There have been several firsts lately. Here’s one. Last week in Napa I found myself in an elegant wine bar on a weekday morning, not winetasting but rather crying and hugging and cheering along with about 90 strangers, all of us watching the live broadcast of President Obama’s inauguration.
Mostly I cried. But I wasn’t embarrassed, since so many other people were crying. Even the manager shed tears. With no tissues available, my friend Beth grabbed a stack of cocktail napkins and set them within easy reach of us and five others. Given the occasion, it seemed natural for her to cheerfully assist strangers and friends alike.
The feeling in the room was electric as Obama pointed out to over a million attendees (and tens of millions of web streamers plus uncounted millions of television viewers) a number of resonating truths. Among these was the fact that we’re living on a warming planet, and for our survival we need to harness the sun and wind and earth for power.
Thank you, Mr. President. How uplifting to hear those words spoken after the Bush administration sneered at global warming along with human rights and ecological justice. For the past eight years in particular, oil interests have held us hostage. Oil contributes to less than 5 percent of our energy, but Cheney and Bush, whose families profited, made oil-market wars a national priority, sending ill-equipped soldiers into combat while cutting benefits to their families. Morale plummeted.
Soil and water quality sank, too. Under Bush-Cheney leadership, the Environmental Protection Agency was functionally dismantled, along with the EPA research library that provided documentation essential to controlling the sale and use of over 800,000 potentially dangerous pesticides. What did this accomplish besides the business-as-usual profit making and interspecies poisoning? Underhanded and underreported, it spread the toxin of discouragement, a condition that makes people feel hopeless, disconnected and powerless. This condition has been more threatening to the planet than pollution.
So far in the global crises, the obstacle preventing our country’s withdrawal from fossil fuels has not been a lack of technology but a lack of organized will. The power source within the human spirit has not been fully tapped—yet. But it just might happen after all.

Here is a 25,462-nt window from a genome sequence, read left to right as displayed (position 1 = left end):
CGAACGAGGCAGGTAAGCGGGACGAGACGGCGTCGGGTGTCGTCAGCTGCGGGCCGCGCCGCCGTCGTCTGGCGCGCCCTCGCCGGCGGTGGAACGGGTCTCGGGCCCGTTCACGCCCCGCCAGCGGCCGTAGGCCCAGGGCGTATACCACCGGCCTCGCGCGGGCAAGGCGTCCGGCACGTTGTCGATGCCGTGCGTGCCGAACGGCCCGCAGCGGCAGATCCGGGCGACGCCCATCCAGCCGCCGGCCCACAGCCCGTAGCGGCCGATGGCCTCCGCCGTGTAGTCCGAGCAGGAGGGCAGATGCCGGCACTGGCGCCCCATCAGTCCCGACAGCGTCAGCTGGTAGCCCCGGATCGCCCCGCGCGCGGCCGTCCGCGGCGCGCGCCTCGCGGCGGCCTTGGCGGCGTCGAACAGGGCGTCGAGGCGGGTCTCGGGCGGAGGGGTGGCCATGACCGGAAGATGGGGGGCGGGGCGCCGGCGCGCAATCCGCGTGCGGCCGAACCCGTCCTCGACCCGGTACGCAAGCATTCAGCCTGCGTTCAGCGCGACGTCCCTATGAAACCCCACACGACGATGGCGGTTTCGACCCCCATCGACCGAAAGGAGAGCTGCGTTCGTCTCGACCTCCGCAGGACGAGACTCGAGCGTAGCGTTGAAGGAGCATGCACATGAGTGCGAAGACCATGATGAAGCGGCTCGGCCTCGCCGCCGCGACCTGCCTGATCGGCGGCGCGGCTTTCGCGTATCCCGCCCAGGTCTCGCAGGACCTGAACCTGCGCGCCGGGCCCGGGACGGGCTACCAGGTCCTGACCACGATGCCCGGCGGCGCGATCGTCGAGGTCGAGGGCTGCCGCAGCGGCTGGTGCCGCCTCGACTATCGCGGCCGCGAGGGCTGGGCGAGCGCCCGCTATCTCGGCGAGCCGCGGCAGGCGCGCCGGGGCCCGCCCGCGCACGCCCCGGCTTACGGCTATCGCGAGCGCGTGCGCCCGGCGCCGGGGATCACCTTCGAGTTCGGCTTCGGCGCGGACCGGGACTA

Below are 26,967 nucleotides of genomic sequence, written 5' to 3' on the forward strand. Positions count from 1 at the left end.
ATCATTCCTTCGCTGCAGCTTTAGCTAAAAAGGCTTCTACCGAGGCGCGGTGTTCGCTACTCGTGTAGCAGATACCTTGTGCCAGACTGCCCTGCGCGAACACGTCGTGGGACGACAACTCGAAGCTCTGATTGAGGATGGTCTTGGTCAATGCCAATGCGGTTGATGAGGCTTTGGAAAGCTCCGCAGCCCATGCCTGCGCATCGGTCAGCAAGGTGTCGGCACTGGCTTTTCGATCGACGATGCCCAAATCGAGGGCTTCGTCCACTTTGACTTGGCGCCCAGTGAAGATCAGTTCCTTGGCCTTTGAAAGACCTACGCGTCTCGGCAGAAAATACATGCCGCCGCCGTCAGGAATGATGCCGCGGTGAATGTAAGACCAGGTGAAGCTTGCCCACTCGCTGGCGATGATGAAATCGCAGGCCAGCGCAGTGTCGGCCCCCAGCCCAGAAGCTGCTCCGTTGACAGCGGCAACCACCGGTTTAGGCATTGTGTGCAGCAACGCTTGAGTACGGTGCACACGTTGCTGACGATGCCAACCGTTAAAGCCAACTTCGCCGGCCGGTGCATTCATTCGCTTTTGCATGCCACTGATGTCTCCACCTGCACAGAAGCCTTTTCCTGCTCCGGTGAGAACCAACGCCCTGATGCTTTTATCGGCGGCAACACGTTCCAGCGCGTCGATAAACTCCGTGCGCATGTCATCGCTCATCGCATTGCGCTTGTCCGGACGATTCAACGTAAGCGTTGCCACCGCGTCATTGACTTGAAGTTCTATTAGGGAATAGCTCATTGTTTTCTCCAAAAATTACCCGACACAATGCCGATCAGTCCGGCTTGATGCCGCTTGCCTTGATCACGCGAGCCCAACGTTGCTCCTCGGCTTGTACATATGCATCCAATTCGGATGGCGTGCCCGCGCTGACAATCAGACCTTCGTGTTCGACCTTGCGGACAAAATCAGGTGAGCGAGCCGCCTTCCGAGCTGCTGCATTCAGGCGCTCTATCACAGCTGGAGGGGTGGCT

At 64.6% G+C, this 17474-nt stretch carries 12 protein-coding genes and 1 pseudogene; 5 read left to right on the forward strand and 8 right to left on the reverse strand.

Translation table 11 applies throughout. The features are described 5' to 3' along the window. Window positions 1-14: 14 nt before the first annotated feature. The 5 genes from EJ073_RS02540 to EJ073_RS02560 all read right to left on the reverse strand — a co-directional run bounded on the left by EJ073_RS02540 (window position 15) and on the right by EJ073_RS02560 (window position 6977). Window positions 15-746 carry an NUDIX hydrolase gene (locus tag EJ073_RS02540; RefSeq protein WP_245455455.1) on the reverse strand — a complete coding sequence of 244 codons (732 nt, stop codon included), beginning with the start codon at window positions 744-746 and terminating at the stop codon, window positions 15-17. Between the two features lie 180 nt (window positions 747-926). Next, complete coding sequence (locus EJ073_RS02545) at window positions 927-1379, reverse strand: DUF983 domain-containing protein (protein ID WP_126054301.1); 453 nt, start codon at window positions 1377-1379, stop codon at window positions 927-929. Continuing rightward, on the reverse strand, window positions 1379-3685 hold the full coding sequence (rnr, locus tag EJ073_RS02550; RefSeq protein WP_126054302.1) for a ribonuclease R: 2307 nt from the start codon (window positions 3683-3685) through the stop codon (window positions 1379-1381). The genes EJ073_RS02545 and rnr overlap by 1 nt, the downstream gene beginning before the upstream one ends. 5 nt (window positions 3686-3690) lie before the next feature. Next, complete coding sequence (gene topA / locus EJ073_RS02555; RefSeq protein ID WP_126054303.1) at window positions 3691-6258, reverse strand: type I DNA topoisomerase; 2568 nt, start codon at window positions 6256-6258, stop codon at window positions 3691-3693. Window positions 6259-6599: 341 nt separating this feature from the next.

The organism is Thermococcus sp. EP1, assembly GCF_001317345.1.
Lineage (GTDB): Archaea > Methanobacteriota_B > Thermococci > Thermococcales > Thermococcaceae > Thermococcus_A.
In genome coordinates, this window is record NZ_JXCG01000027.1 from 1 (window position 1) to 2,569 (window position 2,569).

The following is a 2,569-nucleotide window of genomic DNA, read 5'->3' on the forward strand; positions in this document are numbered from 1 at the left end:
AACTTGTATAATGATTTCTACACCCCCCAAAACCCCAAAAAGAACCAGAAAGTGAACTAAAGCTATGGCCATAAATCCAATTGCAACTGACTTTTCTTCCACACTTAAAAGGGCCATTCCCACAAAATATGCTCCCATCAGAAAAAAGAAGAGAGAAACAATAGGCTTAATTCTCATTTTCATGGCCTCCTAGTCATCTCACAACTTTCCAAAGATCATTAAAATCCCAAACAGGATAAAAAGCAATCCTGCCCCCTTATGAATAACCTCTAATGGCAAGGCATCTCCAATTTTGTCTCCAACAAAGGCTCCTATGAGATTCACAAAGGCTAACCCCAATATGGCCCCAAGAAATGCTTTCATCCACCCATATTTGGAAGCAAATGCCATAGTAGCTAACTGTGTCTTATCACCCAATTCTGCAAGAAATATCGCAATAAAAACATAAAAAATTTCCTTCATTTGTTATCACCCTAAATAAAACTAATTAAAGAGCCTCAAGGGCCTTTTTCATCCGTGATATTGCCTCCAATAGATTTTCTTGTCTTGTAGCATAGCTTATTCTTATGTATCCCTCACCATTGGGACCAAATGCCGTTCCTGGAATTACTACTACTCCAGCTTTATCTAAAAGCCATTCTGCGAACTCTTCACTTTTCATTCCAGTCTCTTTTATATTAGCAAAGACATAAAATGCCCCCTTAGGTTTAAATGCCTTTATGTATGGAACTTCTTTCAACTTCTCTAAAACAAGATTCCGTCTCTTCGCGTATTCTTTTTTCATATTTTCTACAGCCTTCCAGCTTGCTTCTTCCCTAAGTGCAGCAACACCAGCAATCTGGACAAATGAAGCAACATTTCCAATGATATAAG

When Obama acknowledged global warming and endorsed renewable energy in his first presidential speech, cheers broke out all over the room and I cheered the loudest. Another first! But underneath it was the most significant first, the key to our sustainable future.
The foundation of Obama’s campaign strategy, where social networking met grassroots organizing, was a reconstruction of our collective hope. It produced a rebirth of community involvement. Encouraged people feel connected to one another, empowered. And empowered people make changes. Our new president made it clear that this isn’t going to be a picnic, that there are difficult days and “hard choices” ahead of us. But he reminded us that we will move forward with hope and unity. We’ll function as a true democracy now.
It sure felt that way to me, looking around the crowded wine bar during the inauguration broadcast and seeing the happy, proud faces. It felt the same watching video clips of other happy, proud faces gathered in other cities to watch change come to the White House. We got Obama there. We overcame two major obstacles—discouragement and big money—and we did it together.
So together we celebrated. I remember feeling close to everyone that morning, experiencing a heightened sense of purpose and optimism. Those few who could sip wine or Champagne that early in the day raised their glasses while others raised coffee mugs. And near the end, almost everyone stood and raised their voices to sing along with “The Star-Spangled Banner.” It has been harder to sing that song in recent years. But now it seems right. Beth improvised a terrific harmony and we sang at the top of our lungs.
I went home elated, wondering how long it would take us to make the behavioral changes required to become a sustainable “land of the free and home of the brave.” I don’t know the answer, but I’m feeling very hopeful.